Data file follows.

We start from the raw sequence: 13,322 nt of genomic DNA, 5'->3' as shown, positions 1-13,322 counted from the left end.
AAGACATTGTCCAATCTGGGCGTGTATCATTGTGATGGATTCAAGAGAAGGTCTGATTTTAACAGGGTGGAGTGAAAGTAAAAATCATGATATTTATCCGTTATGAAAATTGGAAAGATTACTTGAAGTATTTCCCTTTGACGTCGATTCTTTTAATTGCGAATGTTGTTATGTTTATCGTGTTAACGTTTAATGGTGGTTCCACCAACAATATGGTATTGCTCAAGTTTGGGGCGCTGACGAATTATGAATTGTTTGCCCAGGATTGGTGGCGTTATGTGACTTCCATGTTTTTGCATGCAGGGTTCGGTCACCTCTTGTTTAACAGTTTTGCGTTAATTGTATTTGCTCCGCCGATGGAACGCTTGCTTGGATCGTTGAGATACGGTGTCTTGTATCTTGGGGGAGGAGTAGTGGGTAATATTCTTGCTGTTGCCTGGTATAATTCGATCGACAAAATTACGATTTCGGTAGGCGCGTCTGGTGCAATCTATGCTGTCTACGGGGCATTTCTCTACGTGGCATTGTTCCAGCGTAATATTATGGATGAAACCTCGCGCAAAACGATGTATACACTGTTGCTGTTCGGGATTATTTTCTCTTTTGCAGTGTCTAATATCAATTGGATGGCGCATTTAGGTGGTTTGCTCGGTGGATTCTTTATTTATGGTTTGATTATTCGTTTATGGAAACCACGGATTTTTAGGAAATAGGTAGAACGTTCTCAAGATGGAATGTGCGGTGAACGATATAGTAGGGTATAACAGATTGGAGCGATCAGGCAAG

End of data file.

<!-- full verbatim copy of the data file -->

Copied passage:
We start from the raw sequence: 13,322 nt of genomic DNA, 5'->3' as shown, positions 1-13,322 counted from the left end.
AAGACATTGTCCAATCTGGGCGTGTATCATTGTGATGGATTCAAGAGAAGGTCTGATTTTAACAGGGTGGAGTGAAAGTAAAAATCATGATATTTATCCGTTATGAAAATTGGAAAGATTACTTGAAGTATTTCCCTTTGACGTCGATTCTTTTAATTGCGAATGTTGTTATGTTTATCGTGTTAACGTTTAATGGTGGTTCCACCAACAATATGGTATTGCTCAAGTTTGGGGCGCTGACGAATTATGAATTGTTTGCCCAGGATTGGTGGCGTTATGTGACTTCCATGTTTTTGCATGCAGGGTTCGGTCACCTCTTGTTTAACAGTTTTGCGTTAATTGTATTTGCTCCGCCGATGGAACGCTTGCTTGGATCGTTGAGATACGGTGTCTTGTATCTTGGGGGAGGAGTAGTGGGTAATATTCTTGCTGTTGCCTGGTATAATTCGATCGACAAAATTACGATTTCGGTAGGCGCGTCTGGTGCAATCTATGCTGTCTACGGGGCATTTCTCTACGTGGCATTGTTCCAGCGTAATATTATGGATGAAACCTCGCGCAAAACGATGTATACACTGTTGCTGTTCGGGATTATTTTCTCTTTTGCAGTGTCTAATATCAATTGGATGGCGCATTTAGGTGGTTTGCTCGGTGGATTCTTTATTTATGGTTTGATTATTCGTTTATGGAAACCACGGATTTTTAGGAAATAGGTAGAACGTTCTCAAGATGGAATGTGCGGTGAACGATATAGTAGGGTATAACAGATTGGAGCGATCAGGCAAG